Study Finds Real-World Data on Cardiac Toxicity of Trabectedin May Be Limited

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Researchers observed increased real-world incidence of cardiomyopathy in patients treated with trabectedin compared with that seen in the phase 3 study of the drug.
Researchers observed increased real-world incidence of cardiomyopathy in patients treated with trabectedin compared with that seen in the phase 3 study of the drug.
The following article features coverage from the Connective Tissue Oncology Society (CTOS) 2018 meeting. Click here to read more of Cancer Therapy Advisor's conference coverage.

Increased surveillance of cardiac function in patients with sarcoma who have been treated with trabectedin may be warranted, concluded authors of a poster featured at the Connective Tissue Oncology Society (CTOS) 2018 Annual Meeting, Rome, Italy.1

Based on the high incidence of cardiomyopathy observed across patients who received trabectedin in a retrospective chart review, researchers concluded that an increase in the surveillance of left ventricular ejection fraction (LVEF) could lead to earlier detection of cardiomyopathy, which, in turn, may prevent deterioration of cardiac function.

Investigators from the Abramson Cancer Center at the University of Pennsylvania, Philadelphia, reviewed charts from patients with a histology-proven diagnosis of soft tissue sarcoma who had received trabectedin at a teaching hospital in Center City, Philadelphia, between November 2015 and November 2017. They excluded patients who had a previous history of cardiomyopathy or those with an ejection fraction below 50%.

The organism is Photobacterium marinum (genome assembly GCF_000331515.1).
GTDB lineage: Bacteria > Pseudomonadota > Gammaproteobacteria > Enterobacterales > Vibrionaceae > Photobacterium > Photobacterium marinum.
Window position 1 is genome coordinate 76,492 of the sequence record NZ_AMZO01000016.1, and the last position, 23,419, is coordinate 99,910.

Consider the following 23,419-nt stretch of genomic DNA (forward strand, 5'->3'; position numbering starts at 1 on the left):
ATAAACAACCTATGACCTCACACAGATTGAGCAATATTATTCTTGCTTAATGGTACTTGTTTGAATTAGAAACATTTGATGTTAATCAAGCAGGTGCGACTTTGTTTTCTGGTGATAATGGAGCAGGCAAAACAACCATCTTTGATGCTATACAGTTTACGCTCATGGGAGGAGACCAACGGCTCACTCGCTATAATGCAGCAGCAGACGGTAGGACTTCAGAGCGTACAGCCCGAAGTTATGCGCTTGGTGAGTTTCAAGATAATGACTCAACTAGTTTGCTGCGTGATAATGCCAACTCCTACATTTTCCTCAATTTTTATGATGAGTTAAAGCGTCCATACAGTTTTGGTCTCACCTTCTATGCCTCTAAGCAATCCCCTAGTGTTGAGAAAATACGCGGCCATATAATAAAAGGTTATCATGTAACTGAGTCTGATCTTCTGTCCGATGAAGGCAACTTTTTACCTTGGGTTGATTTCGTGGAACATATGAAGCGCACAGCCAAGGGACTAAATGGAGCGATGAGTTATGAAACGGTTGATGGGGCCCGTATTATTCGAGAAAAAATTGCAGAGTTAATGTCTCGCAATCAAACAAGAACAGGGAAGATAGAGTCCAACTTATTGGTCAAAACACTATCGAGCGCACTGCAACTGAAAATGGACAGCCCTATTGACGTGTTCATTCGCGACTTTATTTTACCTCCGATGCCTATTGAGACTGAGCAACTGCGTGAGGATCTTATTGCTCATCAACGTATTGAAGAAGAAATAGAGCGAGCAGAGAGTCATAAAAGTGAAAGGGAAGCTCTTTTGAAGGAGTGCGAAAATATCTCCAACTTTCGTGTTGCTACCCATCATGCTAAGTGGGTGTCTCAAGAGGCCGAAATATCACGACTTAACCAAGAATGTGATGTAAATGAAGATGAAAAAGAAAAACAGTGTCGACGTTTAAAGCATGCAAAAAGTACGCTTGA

The researchers found that 5 of the 18 patients included in the study (27.8%) who had received trabectedin in a real-world setting experienced symptoms consistent with grade 3 or grade 4 cardiomyopathy and had a drop in RF from baseline in the range of 10% to 50%. The rate they observed suggests that the frequency of grade 3 or grade 4 cardiotoxicity seen in patients across the phase 3 trial — the study that supported the approval of trabectedin by the US Food and Drug Administration — may not be reflective of the actual rate that could occur in patients outside of a controlled trial environment.

The drug discontinuation rate in the phase 3 trial was lower than that seen in the UPenn investigation (1.1% vs 16.7%, respectively), and the median time it took for patients to develop these serious cardiotoxicities was shorter in real life than it was for patients in the phase 3 cohort (2.35 months vs 5.3 months, respectively).

An increase in the frequency of LVEF assessment could also prevent early termination of a therapy “that has otherwise shown to be effective in reducing the risk of disease progression or death in patients with soft tissue sarcomas that have progressed despite first-line agents.”

Read more of Cancer Therapy Advisor's coverage of the CTOS 2018 meeting by visiting the conference page.

Reference

  1. Bialick SR, Hartner L, Staddon A. Incidence of cardiomyopathy with trabectedin use in soft tissue sarcoma. Presented at: CTOS 2018 Annual Meeting; Rome, Italy: November 14-17. Poster 81.

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